Open Science Software Initiative

The goal of OSSI is to support scientists at Janelia to create, extend, maintain and/or document user-friendly and developer-friendly open source software

About the Janelia Open Science Software Initiative (OSSI)

Open-source code and software are immensely important to progress in all areas of science. Sharing code allows the same analyses to be performed across labs, facilitates wide-spread use of computational tools that are increasingly important in biology, and enables for different groups to build on top of others’ achievements. Additionally, the transparency that open-source code provides creates trust in results produced by scientific software.

The challenge at Janelia is not to convince researchers that they should share their code but to help them do this as efficiently and productively as possible. Importantly, sharing code successfully requires more than just releasing it as-is under an open license. Only well-designed and well-documented code is easy to reuse or modify for new applications by other developers (developer-friendly), which usually constitutes significant efforts. Similarly hard is the design of intuitive user interfaces that allow scientists without expert knowledge of the underlying algorithms to use the software (user-friendly). Additionally, sustained long-term effort is often required to support such code and software over its lifetime — providing user support, fixing bugs, and maintaining the code. These efforts are not yet reliably recognized as part of scientists’ career-related work, particularly outside of Janelia, although they can easily take the majority of time spent on any project involving software. This forces many scientists to carefully balance between creating widely useful code/software and moving on to the next project. Therefore, the Computation & Theory (C&T) research area and Scientific Computing Software (SciComp) created the Open Science Software Initiative (OSSI) to support Janelia researchers in their efforts to create impactful open source software.

Call for projects

We invite proposals for Open-Source Software projects from scientists at Janelia. The aim of a proposal should generally be to develop, maintain and/or document developer-friendly, user-friendly code that promises to have a significant impact on the community.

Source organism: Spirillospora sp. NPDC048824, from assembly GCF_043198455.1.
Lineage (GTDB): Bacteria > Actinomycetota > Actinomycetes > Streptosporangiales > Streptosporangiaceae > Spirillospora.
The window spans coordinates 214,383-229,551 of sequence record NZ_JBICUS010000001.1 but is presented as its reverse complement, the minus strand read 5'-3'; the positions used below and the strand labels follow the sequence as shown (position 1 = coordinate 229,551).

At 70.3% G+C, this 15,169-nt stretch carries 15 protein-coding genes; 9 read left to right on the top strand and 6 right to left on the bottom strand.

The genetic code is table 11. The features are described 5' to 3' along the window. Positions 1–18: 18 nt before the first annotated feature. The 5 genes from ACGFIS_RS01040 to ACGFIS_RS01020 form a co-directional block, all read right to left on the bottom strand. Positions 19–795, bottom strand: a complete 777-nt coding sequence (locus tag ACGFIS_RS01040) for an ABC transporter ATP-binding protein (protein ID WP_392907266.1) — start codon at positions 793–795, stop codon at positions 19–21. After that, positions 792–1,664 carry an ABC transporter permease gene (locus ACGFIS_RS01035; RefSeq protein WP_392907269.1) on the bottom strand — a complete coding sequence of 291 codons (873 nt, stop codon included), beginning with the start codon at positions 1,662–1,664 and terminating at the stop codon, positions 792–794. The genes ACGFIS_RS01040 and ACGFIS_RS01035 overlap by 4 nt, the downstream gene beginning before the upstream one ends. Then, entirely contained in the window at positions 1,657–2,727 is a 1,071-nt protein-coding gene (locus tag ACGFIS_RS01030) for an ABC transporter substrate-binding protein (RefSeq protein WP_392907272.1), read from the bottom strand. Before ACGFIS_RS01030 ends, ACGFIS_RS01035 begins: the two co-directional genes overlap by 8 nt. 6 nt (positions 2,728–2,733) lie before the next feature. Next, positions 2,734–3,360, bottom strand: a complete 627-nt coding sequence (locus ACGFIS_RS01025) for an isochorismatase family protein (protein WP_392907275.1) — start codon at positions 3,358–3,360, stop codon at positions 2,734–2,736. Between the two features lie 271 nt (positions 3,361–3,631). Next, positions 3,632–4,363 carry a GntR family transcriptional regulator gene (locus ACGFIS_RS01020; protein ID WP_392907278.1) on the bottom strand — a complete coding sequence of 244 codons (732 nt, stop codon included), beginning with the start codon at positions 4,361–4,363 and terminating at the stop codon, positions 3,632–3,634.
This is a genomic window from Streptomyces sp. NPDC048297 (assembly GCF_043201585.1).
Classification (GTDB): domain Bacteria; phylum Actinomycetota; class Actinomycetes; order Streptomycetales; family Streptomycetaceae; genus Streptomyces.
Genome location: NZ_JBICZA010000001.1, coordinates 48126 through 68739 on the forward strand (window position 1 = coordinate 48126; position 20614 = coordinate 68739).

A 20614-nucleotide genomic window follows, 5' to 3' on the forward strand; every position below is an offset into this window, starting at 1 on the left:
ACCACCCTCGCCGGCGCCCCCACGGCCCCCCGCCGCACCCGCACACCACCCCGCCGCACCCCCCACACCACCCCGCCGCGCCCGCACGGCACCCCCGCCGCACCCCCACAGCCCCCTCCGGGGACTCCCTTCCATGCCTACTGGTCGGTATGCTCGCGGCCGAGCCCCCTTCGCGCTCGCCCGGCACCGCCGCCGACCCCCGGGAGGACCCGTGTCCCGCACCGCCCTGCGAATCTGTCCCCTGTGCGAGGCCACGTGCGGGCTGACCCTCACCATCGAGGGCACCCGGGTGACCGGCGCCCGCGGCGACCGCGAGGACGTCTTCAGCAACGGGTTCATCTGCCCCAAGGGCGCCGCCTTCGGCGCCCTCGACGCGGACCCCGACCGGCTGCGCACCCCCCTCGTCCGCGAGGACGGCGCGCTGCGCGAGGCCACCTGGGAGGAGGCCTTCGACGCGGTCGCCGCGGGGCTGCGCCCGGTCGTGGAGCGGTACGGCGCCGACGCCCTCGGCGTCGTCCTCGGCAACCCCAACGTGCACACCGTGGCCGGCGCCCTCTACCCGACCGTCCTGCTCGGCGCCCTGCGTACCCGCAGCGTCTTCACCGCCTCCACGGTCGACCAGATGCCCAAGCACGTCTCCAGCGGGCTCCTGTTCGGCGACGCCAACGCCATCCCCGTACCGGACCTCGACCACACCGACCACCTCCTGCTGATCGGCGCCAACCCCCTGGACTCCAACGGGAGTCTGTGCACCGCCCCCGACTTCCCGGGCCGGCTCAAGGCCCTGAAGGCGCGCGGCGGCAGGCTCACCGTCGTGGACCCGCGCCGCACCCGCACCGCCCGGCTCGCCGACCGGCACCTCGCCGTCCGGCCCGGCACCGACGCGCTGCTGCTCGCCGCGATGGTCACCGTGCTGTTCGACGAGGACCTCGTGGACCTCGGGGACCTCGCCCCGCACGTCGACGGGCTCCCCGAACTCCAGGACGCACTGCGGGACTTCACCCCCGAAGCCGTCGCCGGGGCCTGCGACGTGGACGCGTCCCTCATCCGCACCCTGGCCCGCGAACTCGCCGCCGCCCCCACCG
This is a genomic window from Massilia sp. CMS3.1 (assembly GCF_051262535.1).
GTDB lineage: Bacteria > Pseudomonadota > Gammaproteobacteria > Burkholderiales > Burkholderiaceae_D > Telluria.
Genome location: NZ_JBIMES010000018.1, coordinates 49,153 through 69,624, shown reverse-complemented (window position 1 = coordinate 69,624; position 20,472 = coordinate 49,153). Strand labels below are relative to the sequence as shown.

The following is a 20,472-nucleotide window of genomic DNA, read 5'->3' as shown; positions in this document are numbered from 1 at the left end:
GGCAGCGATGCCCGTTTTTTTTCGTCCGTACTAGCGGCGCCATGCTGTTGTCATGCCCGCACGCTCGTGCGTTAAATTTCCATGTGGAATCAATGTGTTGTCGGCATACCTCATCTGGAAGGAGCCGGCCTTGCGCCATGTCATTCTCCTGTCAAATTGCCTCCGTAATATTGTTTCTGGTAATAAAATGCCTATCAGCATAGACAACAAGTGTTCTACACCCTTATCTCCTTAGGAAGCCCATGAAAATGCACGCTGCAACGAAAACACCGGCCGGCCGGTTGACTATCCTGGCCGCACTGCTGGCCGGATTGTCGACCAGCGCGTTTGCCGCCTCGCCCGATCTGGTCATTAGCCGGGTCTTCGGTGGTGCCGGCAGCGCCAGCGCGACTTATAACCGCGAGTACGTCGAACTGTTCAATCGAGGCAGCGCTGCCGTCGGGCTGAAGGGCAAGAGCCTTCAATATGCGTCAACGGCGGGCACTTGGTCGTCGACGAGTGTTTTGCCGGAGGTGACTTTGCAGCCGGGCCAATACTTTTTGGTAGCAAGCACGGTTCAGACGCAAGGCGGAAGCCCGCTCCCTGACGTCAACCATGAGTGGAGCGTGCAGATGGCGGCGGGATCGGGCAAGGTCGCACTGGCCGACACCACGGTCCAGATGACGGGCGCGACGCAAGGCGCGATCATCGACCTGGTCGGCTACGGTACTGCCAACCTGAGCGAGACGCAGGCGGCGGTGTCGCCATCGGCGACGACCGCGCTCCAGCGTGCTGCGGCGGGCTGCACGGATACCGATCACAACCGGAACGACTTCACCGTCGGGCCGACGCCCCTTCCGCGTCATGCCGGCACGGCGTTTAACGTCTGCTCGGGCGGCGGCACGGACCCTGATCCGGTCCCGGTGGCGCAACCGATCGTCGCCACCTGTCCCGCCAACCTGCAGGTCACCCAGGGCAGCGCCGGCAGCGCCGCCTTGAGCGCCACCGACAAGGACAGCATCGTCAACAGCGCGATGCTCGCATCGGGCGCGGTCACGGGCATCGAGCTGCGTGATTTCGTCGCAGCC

OSSI Project Lifecycle

OSSI project proposals enter in a Proposed state and after being evaluated are either moved to Accepted state or rejected (see diagram below). Proposals for otherwise great projects may be rejected due of lack of funding, or because they don't meet criteria for being considered ideal open science projects. In such cases, Scientific Computing Software can still help develop the project if alternative funding is identified. After moving to the Accepted state, Scientific Computing Software will attempt to find software developers to work on the project, either from within the department, or by hiring contractors. Once developers are identified, the project will move to Active Development. During this phase, the goals of the project proposal will be iterated until completion. Once the proposal goals are achieved, the project will move to Maintenance state, which provides minimal ongoing support for the project such as critical bug fixes and dependency updates. A project may be moved back to Active Development if additional features are needed and funding is available. If a project's usefulness to the open science community declines, it may be moved to a Graceful End statewhich signifies a closing of OSSI involvement with the project. This may involve a hand-off or project archival. All of these lifecycle decisions are made in close collaboration with the project owners.

Phase diagram of OSSI projects. Projects move linearly from 'proposed' to 'accepted' to 'active development.' From there, projects cycle between 'active development' and 'maintenance.' The final phase is 'graceful end.'

The phases of an OSSI-funded project.


The creation of OSSI was encouraged by the strong open science community at Janelia. The specifics were finalized by Kristin Branson, Reed George, Wyatt Korff, Stephan Preibisch, Konrad Rokicki, Stephan Saalfeld, and Ron Vale. OSSI is funded through the Technology and Open Science Center fund (SciComp internal funding) with strong support from Wyatt Korff (project teams), Reed George (Scientific Operations), the Saalfeld lab, and the executive director of Janelia (Ron Vale).